If a problem has no solution, it may not be a problem, but a fact — not to be solved, but to be coped with over time. —Shimon Peres
When you are diagnosed with a chronic illness such as diabetes, you must face the fact that there is no cure. Despite the millions of dollars spent in research to better understand diabetes and the ongoing advances in treatment options for it, a person with diabetes has to realize that it will accompany him for the rest of his life.
Among chronic diseases, diabetes is unique in the amount of time and attention it requires of the person who has it to remain healthy. It is therefore no surprise that taking care of yourself may feel difficult or challenging at times. That’s why dealing with diabetes over the long term requires developing a range of coping skills and techniques, from learning to carry out the daily tasks of diabetes control, to finding ways to deal with the emotions that having diabetes and having to care for it are bound to bring up at times.
Much of what you do to keep your blood glucose, blood pressure, and blood cholesterol levels in the near-normal range is aimed at preventing long-term complications. But it’s also about feeling good today. Keeping your blood glucose level in your target range, in particular, can help you feel more energetic and alert, enabling you to participate in and enjoy the other parts of your life.
So how do you carry out the tasks of eating right, getting physical activity, monitoring your blood glucose level, and taking any prescribed medicines every day for the rest of your life without getting overwhelmed? Here are some tips:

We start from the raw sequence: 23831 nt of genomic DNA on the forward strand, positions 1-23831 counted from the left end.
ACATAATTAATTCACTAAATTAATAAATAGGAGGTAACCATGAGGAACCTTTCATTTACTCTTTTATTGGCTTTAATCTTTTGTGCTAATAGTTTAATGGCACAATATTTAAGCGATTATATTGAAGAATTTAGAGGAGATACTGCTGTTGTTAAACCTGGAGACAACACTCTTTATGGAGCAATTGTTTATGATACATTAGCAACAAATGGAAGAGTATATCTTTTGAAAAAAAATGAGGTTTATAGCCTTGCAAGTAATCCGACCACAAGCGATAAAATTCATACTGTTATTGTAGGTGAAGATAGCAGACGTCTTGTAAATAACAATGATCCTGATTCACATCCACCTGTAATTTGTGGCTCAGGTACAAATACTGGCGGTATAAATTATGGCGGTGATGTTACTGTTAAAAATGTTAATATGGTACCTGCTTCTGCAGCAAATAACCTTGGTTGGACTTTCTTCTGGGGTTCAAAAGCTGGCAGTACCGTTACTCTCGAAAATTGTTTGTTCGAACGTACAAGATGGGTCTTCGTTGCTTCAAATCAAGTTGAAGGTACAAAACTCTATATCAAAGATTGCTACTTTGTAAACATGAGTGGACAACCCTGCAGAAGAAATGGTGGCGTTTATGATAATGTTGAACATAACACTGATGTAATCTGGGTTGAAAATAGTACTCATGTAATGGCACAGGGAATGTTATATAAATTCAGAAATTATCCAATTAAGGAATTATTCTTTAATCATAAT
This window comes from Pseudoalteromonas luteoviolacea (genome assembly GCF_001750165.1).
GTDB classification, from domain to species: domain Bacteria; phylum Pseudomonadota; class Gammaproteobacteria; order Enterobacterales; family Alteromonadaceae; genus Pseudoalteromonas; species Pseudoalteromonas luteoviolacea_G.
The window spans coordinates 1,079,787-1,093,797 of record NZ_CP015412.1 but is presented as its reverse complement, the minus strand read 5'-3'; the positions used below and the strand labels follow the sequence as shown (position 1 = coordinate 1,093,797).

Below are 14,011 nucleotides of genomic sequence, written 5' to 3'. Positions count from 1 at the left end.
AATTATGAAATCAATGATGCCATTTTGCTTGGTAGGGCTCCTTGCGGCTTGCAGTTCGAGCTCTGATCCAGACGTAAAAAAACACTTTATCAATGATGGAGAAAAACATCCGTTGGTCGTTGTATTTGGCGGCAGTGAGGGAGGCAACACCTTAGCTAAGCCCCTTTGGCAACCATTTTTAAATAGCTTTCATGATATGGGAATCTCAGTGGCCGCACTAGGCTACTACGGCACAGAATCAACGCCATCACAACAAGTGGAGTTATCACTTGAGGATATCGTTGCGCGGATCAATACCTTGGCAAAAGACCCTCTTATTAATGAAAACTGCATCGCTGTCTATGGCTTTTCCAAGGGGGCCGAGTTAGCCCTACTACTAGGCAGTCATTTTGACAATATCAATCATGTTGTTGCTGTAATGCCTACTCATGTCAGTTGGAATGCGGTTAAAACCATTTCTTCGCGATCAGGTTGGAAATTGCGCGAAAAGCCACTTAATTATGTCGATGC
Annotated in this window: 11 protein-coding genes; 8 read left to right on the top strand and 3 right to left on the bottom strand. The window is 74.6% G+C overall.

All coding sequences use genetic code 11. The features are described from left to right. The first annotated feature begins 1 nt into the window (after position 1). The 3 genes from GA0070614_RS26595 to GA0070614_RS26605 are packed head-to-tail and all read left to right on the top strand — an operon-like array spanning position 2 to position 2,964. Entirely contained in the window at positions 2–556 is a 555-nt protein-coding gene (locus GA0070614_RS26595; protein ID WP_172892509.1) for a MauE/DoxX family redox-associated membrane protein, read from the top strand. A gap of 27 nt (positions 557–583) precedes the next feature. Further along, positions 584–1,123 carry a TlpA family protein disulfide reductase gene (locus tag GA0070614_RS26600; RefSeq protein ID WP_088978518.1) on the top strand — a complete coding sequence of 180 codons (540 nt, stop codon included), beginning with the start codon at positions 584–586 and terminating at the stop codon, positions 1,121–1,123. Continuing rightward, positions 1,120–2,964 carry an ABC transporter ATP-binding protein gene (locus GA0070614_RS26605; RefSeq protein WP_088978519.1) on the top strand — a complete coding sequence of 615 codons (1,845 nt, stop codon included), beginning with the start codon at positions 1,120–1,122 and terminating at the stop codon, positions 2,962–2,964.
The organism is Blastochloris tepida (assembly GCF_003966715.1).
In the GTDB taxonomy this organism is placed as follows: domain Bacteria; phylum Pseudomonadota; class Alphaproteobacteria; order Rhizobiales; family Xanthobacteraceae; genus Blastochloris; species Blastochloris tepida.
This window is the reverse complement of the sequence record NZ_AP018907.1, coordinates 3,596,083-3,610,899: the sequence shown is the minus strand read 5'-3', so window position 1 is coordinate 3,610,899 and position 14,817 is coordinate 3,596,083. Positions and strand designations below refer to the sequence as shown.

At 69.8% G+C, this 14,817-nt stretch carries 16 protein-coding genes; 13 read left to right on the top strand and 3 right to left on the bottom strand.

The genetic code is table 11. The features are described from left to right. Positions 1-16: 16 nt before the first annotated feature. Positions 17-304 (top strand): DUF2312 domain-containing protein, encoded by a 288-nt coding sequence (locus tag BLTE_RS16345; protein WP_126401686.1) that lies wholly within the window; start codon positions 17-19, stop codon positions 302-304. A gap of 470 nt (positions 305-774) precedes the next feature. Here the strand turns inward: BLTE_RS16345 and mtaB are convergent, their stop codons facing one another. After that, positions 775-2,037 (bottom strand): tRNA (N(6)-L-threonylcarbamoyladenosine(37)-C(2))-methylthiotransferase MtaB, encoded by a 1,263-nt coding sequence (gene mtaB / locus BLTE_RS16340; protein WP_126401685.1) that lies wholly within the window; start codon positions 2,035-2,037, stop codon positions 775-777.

Knowledge is power. All aspects of diabetes care require a certain amount of knowledge: Meal planning requires some knowledge of nutrition; being physically active requires knowledge about what’s safe for you to do, how to do it, and what gear or equipment you need; monitoring your blood glucose level requires learning not only how to use your meter, but also how to respond to the readings you get; and taking medicine requires knowing how to take it, what doses (amounts) to take, and when to take them. Making the effort to acquire this knowledge will make your daily life easier, because you won’t have to stop and think about every step in your daily diabetes care routine as you do it.
The health-care professionals who help you manage your diabetes can provide a lot of the information you need. Meeting with a dietitian, for example, can help you learn how your food choices affect your health and how to plan healthy meals. A certified diabetes educator can help you learn about blood glucose monitoring, taking medicines, and much more. See “Your Diabetes Care Team” for more information about the types of knowledge the various members of your diabetes care team can help you gain.
In addition to talking with health-care professionals, reading up-to-date books, magazines, and Web pages can help to keep you informed in many areas of diabetes care.